When Tracy and I were observing the vaccination work cycles at one of those tables, the teamwork was amazing. Each patient was cycled in and out in about 80 seconds. The work was efficient, yet un-rushed and kind. If a person had questions, those questions were answered — they weren't rushed along because “their time was up” or anything like that.
The table we were observing was one of the furthest from the final queuing spots.
We'd observe something like this:
- Vaccinate a patient (80 seconds)
- Wait for next patient to walk over (60 seconds, but varies based on the patient)
- Vaccinate a patient (80 seconds)
- Wait for next patient (60 seconds)
You can see that the “waiting for next patient” was a 43% hit on their productivity. They didn't need that wait time to prep for the next patient. It was waste. They could do about 25 patients per hour given those cycles. 25 patients x 21 tables = 525 patients per hour and 10 hours a day is over 5,000 patients, or their stated capacity.
Note: that delay between patients time was shorter at the tables closest to the queue
Without that delay, the table could have vaccinated up to 45 patients per hour running full out.
When my hosts asked me for ideas or observations, one of the few suggestions I could think of was reducing that waiting time for the vaccination teams.
Could patients be staged “on deck” closer to the tables? Could there be an “on deck” spot to stand or sit that was right near each row of tables?
Now, when I visited the Frisco site, I saw a very similar idea in use. Here's a schematic of each of the 12 tables:
They had two “on deck” chairs next to each table. That represented one patient — the second chair was if they had somebody accompanying them. The chairs were six feet away from the vaccination table, hence minimizing that delay until the next patient.
I learned that these on deck chairs were NOT the original design. Adding those chairs was a Kaizen countermeasure that came up from observation and discussion with the team.
Here is a Toyota video about using on-deck chairs (“next patient chairs”) at a free medical clinic in Mississippi:
Both the San Diego and Frisco sites had an emphasis on engaging everybody in continuous improvement, as you would expect from Toyota-trained people.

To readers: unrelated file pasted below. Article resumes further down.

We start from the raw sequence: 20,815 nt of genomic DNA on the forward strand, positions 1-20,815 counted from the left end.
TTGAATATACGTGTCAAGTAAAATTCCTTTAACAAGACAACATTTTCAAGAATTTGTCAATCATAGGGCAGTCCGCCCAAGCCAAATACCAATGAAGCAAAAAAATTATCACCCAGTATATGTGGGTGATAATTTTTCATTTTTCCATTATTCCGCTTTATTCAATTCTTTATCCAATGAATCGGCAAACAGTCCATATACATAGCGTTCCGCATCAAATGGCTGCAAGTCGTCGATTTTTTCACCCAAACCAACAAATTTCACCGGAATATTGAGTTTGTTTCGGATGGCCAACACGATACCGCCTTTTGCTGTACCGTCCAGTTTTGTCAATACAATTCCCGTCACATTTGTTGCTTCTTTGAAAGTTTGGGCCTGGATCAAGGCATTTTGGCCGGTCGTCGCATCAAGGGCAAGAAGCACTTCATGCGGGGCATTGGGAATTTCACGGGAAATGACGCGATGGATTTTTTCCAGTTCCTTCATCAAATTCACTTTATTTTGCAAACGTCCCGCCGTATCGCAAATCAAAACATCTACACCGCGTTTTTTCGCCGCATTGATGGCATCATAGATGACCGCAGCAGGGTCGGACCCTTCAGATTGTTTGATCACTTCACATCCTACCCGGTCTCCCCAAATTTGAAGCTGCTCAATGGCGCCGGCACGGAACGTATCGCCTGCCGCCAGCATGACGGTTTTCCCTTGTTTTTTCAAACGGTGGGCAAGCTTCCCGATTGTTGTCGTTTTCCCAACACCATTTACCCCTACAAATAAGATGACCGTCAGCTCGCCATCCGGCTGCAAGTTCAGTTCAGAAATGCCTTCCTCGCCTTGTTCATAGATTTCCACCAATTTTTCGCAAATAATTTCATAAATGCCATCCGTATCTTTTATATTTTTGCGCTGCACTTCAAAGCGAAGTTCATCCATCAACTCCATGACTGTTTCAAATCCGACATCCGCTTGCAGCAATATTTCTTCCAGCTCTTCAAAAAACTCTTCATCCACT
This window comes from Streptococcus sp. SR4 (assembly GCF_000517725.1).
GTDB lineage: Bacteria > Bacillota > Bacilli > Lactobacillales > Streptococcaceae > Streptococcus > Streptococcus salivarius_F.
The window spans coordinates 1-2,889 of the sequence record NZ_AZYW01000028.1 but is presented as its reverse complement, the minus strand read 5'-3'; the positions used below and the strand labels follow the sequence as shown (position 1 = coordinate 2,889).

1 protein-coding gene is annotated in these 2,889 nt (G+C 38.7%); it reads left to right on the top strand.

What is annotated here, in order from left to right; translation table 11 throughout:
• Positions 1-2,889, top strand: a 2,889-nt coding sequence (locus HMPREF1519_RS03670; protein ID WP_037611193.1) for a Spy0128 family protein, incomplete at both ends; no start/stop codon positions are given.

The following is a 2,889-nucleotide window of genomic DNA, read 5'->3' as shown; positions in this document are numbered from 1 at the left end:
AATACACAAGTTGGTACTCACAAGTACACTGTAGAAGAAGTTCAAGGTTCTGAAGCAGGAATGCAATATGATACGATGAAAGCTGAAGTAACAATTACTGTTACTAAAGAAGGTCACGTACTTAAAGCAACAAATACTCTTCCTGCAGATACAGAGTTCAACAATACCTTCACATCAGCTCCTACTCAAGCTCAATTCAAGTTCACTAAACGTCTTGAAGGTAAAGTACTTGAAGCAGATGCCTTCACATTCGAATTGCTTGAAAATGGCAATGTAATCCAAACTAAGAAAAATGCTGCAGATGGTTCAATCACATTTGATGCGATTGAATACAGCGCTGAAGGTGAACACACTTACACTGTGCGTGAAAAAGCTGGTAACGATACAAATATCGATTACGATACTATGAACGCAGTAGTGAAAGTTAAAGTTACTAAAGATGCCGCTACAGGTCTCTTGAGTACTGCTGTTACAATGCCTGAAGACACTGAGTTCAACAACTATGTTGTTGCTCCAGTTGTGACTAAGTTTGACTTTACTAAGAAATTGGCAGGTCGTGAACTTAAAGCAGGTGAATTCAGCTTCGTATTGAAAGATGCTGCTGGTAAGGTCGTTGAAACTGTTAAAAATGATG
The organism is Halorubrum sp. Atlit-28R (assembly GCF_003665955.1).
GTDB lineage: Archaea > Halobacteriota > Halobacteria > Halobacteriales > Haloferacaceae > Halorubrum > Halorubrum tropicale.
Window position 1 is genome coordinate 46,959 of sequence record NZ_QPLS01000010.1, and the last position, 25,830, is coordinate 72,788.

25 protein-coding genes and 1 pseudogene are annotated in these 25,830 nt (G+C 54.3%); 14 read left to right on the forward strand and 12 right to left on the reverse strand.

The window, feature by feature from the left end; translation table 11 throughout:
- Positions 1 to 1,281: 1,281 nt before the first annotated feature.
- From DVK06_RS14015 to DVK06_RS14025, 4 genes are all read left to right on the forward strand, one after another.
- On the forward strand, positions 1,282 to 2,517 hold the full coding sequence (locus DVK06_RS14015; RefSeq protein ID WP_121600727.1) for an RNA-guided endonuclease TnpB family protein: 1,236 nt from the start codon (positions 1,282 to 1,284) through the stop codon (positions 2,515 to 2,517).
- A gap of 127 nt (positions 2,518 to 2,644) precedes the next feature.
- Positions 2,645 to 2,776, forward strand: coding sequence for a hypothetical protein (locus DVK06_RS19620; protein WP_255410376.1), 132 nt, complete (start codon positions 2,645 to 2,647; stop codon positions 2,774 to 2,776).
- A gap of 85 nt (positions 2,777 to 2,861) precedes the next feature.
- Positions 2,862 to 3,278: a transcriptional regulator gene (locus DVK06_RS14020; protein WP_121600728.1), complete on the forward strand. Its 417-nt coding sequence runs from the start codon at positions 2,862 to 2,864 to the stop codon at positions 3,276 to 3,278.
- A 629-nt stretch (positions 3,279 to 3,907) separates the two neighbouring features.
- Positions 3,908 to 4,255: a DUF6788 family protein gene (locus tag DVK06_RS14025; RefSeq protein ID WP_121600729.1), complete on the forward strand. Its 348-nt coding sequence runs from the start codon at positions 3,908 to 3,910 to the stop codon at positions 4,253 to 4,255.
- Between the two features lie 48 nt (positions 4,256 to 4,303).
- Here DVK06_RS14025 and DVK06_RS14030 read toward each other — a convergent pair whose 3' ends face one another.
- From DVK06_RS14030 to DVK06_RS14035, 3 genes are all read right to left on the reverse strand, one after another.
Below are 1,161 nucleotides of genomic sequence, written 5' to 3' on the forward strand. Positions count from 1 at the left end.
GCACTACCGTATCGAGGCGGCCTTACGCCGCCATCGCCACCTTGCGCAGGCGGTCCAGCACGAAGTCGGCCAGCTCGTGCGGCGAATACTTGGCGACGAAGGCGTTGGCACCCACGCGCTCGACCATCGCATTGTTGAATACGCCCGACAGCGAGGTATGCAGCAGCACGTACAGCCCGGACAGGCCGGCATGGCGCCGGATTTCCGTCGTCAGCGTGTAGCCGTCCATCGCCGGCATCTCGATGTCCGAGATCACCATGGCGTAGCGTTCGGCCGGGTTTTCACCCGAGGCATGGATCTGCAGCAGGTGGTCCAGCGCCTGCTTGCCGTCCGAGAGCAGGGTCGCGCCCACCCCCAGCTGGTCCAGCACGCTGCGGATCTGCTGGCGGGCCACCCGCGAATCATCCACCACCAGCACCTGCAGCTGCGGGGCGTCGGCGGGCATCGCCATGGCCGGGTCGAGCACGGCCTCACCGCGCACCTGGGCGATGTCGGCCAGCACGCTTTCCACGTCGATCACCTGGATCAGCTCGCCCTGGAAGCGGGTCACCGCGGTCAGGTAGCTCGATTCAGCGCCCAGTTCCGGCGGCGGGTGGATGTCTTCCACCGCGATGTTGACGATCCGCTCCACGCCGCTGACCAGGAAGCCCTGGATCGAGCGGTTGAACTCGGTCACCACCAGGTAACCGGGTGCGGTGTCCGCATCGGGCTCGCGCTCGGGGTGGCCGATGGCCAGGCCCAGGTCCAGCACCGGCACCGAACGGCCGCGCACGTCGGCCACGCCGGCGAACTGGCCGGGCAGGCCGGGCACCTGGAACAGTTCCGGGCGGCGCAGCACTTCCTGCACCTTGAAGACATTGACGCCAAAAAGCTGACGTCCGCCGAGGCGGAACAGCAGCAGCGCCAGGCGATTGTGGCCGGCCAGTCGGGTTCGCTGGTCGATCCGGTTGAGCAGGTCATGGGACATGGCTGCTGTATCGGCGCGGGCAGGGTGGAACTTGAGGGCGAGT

So, at the Frisco site, their patient flow staff members would look to see where there was an empty patient chair at a vaccination table OR an empty on-deck chair if there were no open spots at tables yet.
I saw many instances where the patient arrived at the on-deck chair just as the previous patient was leaving the vaccination table (where the cycle times were only 60 seconds, by the way). “No, you don't have to sit there, come on over.” They could vaccinate up to 60 patients per hour with this workflow (but accounting for variation and other issues, they might not hit that ideal rate).
By the way, speed and flow was not the only thing that mattered to the Frisco team. Their five core city values include “outstanding customer service” and “operational excellence.” They were creating a happy, positive, and calm environment… that means not rushing people or stressing them out in the name of flow or speed.
I shared the “on deck” chairs idea back with Lily in San Diego. They were thinking of trying this, but hearing about it working well for the Frisco clinic gave them more confidence to try it.
As vaccine supply constraints are less of an issue, the need to increase hourly throughput like this becomes even more important.
I'll hopefully be able to share results from what they try in San Diego at the RIMAC site.
This type of sharing is what we are facilitating in our free VacciNexus platform. We are also doing a weekly Zoom meeting where people from different health systems can compare notes and discuss things live.
During our last discussion, we talked about on-deck chairs and somebody raised an interesting issue: what if the patient is sent to an on-deck chair when the patient ahead of them has some delay… are they stuck in that on-deck chair? Is that like choosing the wrong line at the supermarket?
Maybe, but that delay might be very minimal. You could always redirect the patient to another table if there was a big delay at the table for some reason. I think that could be addressed.
At the Frisco / Toyota site, it was working for them.
There are MANY other aspects of the vaccination site visits that I could blog about, and I will.
My next blog post will be about the benefits of “drawing vaccines in a specialized subassembly area” rather than drawing up the vaccines at each table. When we combine the patient flow with the syringe flow, we might see a schematic like this:
I believe the “subassembly” area is really the best way to maximize throughput and minimize patient delays.